I just finished taking this test of United States government civics and history. I correctly answered 32 out of 33 questions, having guessed at a couple of them. I believe that most of these questions are fairly worded and that they concern important topics of which American voters should be familiar. I assume that I scored highly because I work as a lawyer, because I read quite a bit, and I actually lived through some of the events mentioned in the questions. I would think that Americans who choose to vote should be able to answer more of these questions correctly than incorrectly. In fact, it is my opinion that people who do terribly (those who answer more incorrectly than correctly) should voluntarily refrain from voting in national elections because they lack a basic foundation of knowledge on which to base political decision-making. Now consider this:
More than 2,500 randomly selected Americans took ISI’s basic 33 question test on civic literacy and 71% of them received an average score of 49% or an “F.” The quiz reveals that over twice as many people know Paula Abdul was a judge on American Idol than know that the phrase “government of the people, by the people, for the people” comes from Lincoln’s Gettysburg Address.
As discussed by the linked article, even significant numbers of elected officials who took this test displayed ignorance regarding basic topics. This is highly discouraging, of course (and see here).
It is difficult to argue that the People of this country should self-govern when so many of them are so ignorant of the basic information they need in order to cast meaningful votes. It’s time to break the silence and to admit to each other that in order to self-govern, the citizens will need to be much more selective in how they spend their free time. They apparently need to be much more selective in their television viewing and book choices (25% of Americans did not read any books last year). Better education is the answer, but how can we educate the many millions of people who have already graduated from school? How can we pry them, at least once in a while, from the addictive fare offered by the Entertainment Industries?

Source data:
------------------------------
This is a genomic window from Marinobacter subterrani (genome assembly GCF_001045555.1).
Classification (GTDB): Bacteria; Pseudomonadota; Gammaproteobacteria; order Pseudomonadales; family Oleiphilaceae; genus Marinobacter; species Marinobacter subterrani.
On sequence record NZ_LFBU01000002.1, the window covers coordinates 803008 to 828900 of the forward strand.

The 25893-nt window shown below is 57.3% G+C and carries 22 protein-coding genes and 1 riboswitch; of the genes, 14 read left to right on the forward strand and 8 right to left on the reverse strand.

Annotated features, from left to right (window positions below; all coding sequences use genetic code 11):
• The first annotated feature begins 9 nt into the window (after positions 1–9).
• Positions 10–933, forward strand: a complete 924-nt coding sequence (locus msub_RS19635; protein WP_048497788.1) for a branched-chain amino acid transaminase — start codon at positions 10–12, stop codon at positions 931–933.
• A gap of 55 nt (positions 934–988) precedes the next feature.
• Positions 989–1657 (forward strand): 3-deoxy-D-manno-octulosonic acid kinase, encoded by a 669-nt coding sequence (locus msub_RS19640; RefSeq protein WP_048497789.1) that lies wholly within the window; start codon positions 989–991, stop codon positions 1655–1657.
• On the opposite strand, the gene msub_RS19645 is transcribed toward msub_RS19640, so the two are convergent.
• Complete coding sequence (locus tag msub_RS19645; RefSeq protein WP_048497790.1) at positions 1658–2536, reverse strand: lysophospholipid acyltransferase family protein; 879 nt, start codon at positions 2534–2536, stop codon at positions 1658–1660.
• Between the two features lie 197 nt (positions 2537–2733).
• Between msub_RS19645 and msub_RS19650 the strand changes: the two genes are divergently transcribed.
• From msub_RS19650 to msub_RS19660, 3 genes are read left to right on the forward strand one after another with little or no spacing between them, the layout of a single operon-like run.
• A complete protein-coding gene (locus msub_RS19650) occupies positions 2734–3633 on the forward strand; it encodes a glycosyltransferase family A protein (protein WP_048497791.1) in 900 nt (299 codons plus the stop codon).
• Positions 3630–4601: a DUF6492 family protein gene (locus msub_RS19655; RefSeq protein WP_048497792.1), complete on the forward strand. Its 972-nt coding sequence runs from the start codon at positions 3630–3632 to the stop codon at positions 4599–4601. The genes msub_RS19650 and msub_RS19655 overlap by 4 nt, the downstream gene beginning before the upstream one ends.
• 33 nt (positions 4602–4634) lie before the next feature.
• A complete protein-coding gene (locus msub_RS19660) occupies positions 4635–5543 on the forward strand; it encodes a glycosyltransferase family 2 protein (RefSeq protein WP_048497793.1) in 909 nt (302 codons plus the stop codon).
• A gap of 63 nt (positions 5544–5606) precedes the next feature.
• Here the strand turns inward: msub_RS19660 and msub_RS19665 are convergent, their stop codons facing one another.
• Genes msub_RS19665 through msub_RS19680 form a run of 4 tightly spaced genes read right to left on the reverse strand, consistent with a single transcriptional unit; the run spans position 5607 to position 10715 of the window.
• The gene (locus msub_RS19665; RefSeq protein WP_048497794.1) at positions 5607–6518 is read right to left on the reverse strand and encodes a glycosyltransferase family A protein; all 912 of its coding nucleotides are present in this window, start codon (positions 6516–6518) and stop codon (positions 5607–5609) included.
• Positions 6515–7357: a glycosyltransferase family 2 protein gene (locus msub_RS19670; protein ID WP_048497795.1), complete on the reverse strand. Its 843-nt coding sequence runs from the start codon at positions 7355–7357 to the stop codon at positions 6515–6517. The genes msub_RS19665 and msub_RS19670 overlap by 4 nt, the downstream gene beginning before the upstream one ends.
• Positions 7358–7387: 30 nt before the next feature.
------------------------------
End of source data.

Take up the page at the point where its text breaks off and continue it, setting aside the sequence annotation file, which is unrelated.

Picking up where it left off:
I would love to make all candidates currently running for President take a comparable test. I would suspect that at least several of them would fail even this simple multiple choice test. Actually, I believe that Presidential candidates should be required to take a much more difficult and detailed test under supervised conditions to demonstrate whether they are well-versed in American politics and history. Their scores should then be published (along with the questions and their answers) for voters to consider.
These test results indicate that these are dangerous times for our country. It’s frustrations like these that lead me to advocate dramatic measures, such as passing a Constitutional Amendment to get money out of politics. Such an amendment would be a start, and only then might we have meaningful conversations about what needs to be done to fix the country. We cannot have such conversations while we have ignorant voters and corrupted politicians. If we can’t depend on the People of this country and if we can depend on our elected officials, on whom can we depend?
Maybe, after passing a constitutional amendment to get money out of politics, we could have some chance to break up big banks and big media, we maybe then we could start weaning ourselves off of fossil fuels and we could start investing in better quality civics and history education for our children.
Or maybe my proposed first step is a pipe dream. Based on many conversations I’ve been having with people I respect, I’m increasingly worried that we don’t have what it takes to pull out of our current nose dive.